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New research hints at future of 3D printing plastic

3Dprint.com recently reported on current research at Texas A&M University, Essentium Materials and Texas Tech into strengthening plastic parts printed with FDM technology. This involves printing with special CNT-coated filaments, then welding the resulting parts using precisely applied microwave irradiation. The result is stronger parts that are suitable for a range of industrial applications — effectively mitigating one of the key disadvantages of FDM printing.

At the same time, Michigan Technology University is conducting research into a more energy-efficient recycling material waste from plastic 3D printing. The goal is to allow leftover plastic to be recycled onsite and converted into printing filament. This process utilises a solar-powered ‘recyclebot’, resulting in a far more energy-efficient process than familiar recycling techniques, and opening up the option of recycling plastic waste on-site. This will reduce both energy costs and material waste — something any large-scale AM operation would benefit from.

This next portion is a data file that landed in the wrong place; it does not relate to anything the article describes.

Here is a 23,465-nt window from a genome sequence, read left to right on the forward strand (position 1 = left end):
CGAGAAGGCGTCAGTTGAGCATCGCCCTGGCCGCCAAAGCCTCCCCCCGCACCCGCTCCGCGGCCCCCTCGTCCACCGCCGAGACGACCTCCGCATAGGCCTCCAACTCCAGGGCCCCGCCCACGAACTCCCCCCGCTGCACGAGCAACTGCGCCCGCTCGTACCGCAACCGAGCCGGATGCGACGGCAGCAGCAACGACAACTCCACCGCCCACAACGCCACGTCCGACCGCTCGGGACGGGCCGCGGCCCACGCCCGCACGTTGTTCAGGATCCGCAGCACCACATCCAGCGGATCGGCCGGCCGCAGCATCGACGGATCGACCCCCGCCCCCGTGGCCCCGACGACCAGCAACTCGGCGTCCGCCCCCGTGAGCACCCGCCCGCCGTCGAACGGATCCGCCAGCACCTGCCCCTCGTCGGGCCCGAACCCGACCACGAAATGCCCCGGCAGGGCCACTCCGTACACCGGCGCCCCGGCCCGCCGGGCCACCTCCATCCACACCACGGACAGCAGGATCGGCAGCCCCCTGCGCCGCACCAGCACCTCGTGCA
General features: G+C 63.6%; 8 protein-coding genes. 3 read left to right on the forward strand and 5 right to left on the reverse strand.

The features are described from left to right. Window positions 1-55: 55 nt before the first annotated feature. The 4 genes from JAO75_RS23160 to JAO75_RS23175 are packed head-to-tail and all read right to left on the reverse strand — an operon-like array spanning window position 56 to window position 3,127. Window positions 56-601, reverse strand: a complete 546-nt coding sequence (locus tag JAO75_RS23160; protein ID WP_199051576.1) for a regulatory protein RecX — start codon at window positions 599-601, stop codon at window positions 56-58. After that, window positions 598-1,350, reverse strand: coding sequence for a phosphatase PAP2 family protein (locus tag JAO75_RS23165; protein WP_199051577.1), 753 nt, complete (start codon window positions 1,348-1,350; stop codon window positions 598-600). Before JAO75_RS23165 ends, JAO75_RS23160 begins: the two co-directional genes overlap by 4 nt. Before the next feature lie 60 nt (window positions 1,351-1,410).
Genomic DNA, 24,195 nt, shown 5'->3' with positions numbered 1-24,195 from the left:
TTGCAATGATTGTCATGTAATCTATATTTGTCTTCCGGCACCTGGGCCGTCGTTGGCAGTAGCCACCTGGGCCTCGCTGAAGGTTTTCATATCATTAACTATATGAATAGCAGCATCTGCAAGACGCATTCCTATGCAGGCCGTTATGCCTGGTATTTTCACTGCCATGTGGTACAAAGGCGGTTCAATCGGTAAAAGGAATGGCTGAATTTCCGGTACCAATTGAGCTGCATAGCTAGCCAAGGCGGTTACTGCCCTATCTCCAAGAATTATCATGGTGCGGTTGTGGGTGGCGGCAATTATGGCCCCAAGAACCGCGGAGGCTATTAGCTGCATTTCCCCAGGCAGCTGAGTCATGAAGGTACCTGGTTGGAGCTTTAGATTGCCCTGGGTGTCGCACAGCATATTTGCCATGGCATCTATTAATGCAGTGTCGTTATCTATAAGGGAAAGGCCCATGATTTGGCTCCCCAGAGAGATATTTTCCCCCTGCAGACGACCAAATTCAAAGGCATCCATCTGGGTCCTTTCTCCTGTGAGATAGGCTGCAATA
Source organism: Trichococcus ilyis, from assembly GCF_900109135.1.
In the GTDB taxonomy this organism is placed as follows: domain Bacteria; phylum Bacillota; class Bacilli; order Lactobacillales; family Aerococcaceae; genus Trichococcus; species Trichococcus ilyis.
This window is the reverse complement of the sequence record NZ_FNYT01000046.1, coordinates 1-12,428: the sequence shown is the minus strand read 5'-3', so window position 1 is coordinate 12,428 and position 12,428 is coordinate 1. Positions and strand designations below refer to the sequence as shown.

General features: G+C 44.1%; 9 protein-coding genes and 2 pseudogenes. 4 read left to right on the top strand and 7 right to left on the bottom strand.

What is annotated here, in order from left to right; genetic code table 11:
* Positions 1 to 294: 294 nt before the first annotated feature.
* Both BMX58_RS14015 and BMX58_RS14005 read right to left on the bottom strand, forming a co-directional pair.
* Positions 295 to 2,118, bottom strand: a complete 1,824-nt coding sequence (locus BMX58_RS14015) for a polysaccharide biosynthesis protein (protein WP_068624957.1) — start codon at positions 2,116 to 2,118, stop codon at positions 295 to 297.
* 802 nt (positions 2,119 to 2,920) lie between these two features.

Both these projects are great examples of how academic research into technology and materials is supporting additive manufacturing’s move from prototyping to production. As manufacturers continue to explore AM’s potential applications, more roadblocks will reveal themselves, at which point researchers and academics will step in to establish how these could be overcome. With both aspects of the AM industry supporting each other in this way, we are sure to see new technology and materials applied in a way that supports manufacturing workflows and delivers exceptional results.